By Gina Cherelus
(Reuters) - Driverless vehicles operated by Uber Technologies Inc [UBER.UL] were back on the road in San Francisco on Monday after one of its self-driving cars crashed in Arizona, the ride-hailing company said.
Uber’s autonomous vehicles in Arizona and Pittsburgh, Pennsylvania, remained grounded but were expected to be operating again soon, according to a spokeswoman for the company, who refused to be identified.
“We are resuming our development operations in San Francisco this morning,” she said in an email.
Uber’s San Francisco program is currently in development mode. It has two cars registered with the California Department of Motor Vehicles, but is not transporting passengers.
The spokeswoman said because of this, the company felt confident in putting the cars back on the road while it investigates the collision in Arizona.
On Friday, Uber suspended its pilot program in the three states. A human-driven vehicle “failed to yield” to an Uber vehicle while making a turn in Tempe, Arizona, said Josie Montenegro, a spokeswoman for the city’s police department.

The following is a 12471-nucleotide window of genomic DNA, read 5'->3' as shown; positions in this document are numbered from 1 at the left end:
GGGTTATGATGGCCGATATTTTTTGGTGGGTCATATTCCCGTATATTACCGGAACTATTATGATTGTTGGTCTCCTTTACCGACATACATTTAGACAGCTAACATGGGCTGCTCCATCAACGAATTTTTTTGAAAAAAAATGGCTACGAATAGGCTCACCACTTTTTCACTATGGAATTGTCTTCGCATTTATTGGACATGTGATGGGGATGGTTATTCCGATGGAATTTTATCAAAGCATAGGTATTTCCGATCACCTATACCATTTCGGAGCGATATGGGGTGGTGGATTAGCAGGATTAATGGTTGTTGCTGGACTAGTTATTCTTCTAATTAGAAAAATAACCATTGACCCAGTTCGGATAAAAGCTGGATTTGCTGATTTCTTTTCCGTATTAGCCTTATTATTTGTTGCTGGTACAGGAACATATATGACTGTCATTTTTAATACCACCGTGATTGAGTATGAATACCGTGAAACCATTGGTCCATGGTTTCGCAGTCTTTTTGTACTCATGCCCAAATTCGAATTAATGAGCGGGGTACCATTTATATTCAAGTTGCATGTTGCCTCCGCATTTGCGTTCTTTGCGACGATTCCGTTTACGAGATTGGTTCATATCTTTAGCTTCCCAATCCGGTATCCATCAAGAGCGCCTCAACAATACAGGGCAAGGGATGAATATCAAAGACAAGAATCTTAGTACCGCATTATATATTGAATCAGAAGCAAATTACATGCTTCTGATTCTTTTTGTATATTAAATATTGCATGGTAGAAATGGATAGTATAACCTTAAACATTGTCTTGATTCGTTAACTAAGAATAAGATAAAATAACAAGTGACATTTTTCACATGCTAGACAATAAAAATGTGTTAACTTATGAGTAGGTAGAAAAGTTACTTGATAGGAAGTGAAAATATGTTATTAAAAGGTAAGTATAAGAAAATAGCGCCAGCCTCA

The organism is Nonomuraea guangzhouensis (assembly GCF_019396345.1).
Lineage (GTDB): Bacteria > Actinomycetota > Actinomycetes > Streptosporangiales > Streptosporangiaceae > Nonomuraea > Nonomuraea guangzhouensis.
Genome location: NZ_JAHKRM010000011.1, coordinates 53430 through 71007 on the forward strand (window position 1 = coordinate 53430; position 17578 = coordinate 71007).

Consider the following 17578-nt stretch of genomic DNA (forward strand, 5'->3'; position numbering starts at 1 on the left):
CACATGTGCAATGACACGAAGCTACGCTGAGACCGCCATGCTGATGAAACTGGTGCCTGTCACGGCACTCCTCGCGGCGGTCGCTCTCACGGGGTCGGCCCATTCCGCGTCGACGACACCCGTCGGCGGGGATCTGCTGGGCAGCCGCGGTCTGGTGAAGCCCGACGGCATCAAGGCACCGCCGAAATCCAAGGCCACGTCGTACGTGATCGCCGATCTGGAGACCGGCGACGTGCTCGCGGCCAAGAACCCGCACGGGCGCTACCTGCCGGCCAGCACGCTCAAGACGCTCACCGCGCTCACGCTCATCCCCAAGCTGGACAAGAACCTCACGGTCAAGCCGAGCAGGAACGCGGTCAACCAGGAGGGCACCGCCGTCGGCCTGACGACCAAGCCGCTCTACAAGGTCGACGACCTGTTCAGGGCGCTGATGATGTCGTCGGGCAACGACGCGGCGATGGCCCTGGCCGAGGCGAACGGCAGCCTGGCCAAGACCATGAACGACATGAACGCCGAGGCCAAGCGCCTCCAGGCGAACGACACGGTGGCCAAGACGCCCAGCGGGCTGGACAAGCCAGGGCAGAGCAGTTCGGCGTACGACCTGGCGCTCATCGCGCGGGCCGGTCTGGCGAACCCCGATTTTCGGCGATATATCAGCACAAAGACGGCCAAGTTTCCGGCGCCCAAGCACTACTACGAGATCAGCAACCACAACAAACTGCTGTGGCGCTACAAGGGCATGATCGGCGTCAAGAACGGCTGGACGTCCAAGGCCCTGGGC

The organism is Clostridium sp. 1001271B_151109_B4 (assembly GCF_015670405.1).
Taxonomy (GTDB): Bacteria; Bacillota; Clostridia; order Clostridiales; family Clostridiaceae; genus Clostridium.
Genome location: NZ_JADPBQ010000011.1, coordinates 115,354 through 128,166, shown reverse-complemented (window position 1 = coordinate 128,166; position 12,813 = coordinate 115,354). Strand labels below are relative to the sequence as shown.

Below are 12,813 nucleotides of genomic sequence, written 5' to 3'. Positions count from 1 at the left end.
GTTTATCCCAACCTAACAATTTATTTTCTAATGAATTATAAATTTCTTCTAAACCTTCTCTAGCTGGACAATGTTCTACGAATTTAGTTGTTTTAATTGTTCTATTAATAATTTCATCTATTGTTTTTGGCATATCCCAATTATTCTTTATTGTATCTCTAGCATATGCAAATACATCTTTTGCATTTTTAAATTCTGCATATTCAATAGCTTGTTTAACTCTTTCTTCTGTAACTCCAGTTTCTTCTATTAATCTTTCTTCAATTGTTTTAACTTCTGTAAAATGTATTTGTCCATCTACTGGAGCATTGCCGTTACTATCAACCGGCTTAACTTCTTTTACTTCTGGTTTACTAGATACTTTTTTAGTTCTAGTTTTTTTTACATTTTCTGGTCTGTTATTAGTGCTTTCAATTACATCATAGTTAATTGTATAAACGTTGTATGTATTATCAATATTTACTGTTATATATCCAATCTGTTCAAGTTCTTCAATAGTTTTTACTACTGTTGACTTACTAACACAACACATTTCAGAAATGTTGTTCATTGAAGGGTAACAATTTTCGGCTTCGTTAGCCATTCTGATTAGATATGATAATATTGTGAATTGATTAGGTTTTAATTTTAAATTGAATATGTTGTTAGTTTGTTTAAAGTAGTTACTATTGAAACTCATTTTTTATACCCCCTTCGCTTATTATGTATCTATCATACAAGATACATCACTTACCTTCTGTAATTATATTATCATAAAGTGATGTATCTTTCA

“The vehicles collided, causing the autonomous vehicle to roll onto its side,” Montenegro said in an email. “There were no serious injuries.”
Two “safety” drivers were in the front seats of the Uber car, which was in self-driving mode at the time of the crash, Uber said on Friday, a standard requirement for its self-driving vehicles. The back seat was unoccupied.
Photos and a video posted on Twitter by Fresco News showed a Volvo SUV flipped on its side after an apparent collision involving two other, slightly damaged cars. Uber said the images appeared to be from the Tempe crash scene.
(Reporting by Gina Cherelus; Editing by Daniel Wallis and Dan Grebler)